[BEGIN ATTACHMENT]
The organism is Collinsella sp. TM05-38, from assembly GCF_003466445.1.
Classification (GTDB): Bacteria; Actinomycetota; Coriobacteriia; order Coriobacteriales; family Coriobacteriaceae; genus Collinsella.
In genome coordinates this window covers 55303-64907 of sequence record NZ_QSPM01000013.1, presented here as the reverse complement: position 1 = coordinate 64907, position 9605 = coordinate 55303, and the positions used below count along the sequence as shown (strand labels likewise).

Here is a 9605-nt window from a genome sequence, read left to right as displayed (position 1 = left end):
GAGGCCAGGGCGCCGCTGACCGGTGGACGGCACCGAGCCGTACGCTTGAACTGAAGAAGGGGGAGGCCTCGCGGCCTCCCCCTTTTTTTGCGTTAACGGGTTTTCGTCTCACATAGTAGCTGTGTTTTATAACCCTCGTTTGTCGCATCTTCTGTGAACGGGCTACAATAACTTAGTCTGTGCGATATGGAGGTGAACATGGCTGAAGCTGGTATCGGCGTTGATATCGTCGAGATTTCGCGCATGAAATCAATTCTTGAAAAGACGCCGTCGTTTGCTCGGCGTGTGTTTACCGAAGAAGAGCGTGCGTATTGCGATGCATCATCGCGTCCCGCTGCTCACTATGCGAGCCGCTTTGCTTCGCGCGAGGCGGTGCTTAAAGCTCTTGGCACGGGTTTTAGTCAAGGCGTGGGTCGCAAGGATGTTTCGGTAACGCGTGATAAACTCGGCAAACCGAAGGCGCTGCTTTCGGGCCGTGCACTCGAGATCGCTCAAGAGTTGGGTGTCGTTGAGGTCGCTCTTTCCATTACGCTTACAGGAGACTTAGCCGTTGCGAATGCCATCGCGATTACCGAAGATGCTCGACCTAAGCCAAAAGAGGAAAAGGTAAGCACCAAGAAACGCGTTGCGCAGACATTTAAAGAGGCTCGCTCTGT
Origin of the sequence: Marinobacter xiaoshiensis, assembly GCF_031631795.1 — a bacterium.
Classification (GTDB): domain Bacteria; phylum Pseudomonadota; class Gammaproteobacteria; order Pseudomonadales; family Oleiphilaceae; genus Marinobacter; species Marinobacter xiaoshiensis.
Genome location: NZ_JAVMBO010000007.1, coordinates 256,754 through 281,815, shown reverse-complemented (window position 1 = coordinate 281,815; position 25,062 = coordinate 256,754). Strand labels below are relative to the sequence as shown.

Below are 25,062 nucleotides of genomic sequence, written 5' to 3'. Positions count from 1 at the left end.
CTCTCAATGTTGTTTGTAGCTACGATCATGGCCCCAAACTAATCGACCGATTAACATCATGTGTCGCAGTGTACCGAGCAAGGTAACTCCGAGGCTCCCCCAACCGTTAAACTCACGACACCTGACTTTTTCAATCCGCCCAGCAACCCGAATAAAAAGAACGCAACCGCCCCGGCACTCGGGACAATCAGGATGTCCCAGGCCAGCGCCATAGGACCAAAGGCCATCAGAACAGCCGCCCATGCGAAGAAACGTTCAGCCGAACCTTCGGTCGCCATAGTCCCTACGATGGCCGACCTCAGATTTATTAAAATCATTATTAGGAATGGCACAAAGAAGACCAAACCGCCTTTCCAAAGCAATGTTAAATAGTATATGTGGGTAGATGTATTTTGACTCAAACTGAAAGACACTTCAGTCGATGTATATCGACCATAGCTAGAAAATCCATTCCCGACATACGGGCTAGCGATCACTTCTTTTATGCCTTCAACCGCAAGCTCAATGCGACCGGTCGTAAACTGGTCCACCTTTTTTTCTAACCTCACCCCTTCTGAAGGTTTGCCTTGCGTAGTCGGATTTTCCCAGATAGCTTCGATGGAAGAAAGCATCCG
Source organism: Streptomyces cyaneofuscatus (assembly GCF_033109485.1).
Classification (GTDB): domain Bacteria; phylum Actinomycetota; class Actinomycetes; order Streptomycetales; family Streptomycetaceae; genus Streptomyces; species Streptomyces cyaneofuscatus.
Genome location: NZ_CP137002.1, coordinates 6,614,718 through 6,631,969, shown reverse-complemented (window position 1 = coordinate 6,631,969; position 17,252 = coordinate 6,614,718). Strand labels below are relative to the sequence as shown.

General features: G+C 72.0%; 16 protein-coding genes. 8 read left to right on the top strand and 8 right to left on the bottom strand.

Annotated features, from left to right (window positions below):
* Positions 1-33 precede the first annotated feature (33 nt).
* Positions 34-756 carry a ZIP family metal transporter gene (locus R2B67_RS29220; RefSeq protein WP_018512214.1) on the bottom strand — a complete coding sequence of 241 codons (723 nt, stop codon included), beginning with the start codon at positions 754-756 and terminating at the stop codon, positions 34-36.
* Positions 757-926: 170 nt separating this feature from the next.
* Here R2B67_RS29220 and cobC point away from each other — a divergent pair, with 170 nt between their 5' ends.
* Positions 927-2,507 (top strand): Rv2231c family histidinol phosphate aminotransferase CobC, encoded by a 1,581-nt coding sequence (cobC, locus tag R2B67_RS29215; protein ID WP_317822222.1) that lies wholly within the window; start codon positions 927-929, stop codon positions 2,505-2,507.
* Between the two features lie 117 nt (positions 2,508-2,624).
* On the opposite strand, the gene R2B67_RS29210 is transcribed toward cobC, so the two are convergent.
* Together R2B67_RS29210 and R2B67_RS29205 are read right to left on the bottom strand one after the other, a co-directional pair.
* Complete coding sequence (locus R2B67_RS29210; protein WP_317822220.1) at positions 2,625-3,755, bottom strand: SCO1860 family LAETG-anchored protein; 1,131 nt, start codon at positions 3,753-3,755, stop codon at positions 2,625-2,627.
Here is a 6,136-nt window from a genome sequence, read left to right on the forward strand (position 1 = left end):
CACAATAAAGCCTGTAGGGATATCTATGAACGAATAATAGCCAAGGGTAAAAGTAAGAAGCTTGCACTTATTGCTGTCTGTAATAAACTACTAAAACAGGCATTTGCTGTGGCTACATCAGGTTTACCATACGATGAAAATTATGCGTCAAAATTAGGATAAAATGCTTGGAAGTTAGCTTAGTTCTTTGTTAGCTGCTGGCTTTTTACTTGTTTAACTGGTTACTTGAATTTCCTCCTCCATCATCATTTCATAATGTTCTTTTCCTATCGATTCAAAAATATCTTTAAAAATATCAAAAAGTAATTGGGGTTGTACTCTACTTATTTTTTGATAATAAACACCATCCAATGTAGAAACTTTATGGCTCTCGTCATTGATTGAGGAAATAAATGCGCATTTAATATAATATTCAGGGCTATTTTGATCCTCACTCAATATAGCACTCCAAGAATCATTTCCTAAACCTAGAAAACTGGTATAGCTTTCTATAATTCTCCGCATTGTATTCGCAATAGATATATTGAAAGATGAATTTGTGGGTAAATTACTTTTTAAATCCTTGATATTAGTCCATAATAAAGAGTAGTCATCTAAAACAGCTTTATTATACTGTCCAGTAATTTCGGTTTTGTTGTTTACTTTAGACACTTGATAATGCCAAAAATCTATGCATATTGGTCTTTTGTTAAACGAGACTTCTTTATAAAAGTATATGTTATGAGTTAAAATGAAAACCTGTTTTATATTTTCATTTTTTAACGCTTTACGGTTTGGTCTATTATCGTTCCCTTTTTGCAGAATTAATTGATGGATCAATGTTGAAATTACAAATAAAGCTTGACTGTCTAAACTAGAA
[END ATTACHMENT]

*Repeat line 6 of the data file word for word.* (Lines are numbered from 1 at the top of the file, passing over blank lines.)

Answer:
Origin of the sequence: Marinobacter xiaoshiensis, assembly GCF_031631795.1 — a bacterium.